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Wednesday, February 11, 2009

The 'Danwei'

This never crossed my mind, rather the notion never has, because I've never worked in a Chinese environment. Now this piques my interest, the idea of an all-encompassing, take care of you to the max 'job', except that here, it's a lot more than a job. Love this article. Great read!


Lifestyle in China - Danwei or My Way?
19th July 2007
Radio86 - All About China

Anthropologists define culture using basic factors: language, food and behavior. But in China these three criteria certainly confuse foreigners. First, the complex Chinese language presents a formidable barrier to cross-cultural communication. Second, the vast array of Chinese foodstuff--Chinese eat everything, literally from head to toe--startles Western eyes and palates. But third and most significantly, basic Chinese behavioral patterns conflict with Western norms. The most blatant difference revolves around the Chinese predilection for group dynamics within the work environment.

Westerners, particularly Americans, remain notoriously proud of their status as independent, private individuals voluntarily performing inside a system. Employees make autonomous decisions on the job, cherish their freedom and even demand personal accolades and/or bonuses when work is done well. The Chinese, in contrast, prefer to allow the employer to passively control them, even in private matters regarding their personal lives.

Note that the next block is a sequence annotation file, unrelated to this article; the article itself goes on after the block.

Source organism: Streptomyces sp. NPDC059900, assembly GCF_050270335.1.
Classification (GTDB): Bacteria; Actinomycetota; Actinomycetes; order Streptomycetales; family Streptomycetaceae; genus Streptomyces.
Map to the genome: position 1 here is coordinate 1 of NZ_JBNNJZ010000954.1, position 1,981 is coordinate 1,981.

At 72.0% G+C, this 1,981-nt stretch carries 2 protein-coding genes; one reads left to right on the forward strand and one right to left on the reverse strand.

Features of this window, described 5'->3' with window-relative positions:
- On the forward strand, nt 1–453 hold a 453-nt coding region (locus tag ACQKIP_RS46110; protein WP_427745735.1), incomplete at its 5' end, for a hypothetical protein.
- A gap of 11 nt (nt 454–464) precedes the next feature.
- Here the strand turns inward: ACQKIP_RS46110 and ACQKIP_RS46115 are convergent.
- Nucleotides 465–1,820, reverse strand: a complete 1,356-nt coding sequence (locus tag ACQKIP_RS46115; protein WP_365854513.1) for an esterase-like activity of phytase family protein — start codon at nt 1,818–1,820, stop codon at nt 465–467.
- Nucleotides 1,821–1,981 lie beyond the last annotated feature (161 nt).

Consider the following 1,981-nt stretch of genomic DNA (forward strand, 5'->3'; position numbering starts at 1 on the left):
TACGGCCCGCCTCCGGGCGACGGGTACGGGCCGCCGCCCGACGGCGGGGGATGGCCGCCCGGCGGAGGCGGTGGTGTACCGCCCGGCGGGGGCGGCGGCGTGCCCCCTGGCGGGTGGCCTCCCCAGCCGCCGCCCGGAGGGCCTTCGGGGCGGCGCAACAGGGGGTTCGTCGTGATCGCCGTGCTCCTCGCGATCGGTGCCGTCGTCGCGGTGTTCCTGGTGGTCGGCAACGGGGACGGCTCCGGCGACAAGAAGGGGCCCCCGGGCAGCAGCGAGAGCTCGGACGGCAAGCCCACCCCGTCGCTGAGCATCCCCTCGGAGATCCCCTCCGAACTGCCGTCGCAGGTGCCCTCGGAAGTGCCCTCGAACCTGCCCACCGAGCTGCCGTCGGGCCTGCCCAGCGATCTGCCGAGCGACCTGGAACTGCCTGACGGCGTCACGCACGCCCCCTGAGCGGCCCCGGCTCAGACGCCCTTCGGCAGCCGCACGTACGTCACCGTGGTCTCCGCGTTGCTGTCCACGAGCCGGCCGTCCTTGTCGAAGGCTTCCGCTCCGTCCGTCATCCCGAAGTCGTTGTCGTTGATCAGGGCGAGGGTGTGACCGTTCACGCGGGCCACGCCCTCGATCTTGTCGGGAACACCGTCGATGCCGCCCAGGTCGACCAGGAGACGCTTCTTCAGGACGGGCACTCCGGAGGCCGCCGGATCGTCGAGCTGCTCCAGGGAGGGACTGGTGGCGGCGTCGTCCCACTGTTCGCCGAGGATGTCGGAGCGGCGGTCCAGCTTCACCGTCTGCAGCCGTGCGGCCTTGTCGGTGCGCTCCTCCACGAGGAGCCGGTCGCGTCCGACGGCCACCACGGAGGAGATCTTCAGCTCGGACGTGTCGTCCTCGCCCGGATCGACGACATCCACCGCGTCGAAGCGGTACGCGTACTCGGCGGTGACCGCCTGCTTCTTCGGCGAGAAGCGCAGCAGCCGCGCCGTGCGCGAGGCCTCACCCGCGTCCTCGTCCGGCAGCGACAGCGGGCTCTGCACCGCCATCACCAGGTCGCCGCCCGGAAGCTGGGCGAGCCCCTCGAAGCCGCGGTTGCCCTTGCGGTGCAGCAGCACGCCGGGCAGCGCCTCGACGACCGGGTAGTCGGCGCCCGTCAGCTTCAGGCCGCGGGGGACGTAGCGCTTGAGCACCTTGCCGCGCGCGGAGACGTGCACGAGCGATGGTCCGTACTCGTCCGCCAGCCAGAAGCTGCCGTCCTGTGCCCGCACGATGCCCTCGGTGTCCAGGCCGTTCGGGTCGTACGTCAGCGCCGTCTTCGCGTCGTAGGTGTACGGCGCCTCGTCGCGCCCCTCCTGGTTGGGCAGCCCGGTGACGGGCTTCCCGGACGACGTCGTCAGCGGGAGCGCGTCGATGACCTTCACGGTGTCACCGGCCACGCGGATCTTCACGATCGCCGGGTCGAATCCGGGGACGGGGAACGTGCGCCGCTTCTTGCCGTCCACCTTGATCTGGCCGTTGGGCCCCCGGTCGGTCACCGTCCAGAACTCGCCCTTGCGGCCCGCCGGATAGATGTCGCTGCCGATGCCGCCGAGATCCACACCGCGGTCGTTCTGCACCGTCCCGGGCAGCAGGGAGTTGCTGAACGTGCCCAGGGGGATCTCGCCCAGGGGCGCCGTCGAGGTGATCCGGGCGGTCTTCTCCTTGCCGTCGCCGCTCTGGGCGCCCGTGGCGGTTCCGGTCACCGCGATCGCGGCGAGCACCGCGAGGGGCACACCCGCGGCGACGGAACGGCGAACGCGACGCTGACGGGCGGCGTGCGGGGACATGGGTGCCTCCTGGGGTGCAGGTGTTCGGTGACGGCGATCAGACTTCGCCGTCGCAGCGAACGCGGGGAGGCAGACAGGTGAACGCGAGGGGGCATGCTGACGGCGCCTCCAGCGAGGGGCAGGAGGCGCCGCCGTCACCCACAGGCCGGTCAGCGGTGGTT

In 2004, when I arrived in China, my Chinese work unit, or danwei, enveloped me completely, just as Jonah was swallowed into the whale's mouth. The Chinese regard employment as much more than a job, a paycheck and a few weeks' vacation every year. Rather, it is a small interconnected world. A danwei often takes care of every worker's needs, from offering maternity hospitals to arranging cremation services. China Oil, my danwei, offered me not only a teaching job, but also a free bicycle, a free apartment, free medical insurance and free entertainment ranging from opera nights to riding ponies in the nearby mountains. They had previously constructed a miniature city for the workers, complete with apartment houses, shops, restaurants, a luxury hotel, theaters, gyms and tennis courts, an Olympic pool, several parks and a fully equipped hospital.

"We are fortunate to serve in this danwei," said Mr. Yang, a colleague. "They provide everything. I never leave the base to go anywhere because it is so convenient."...

Click here for full article.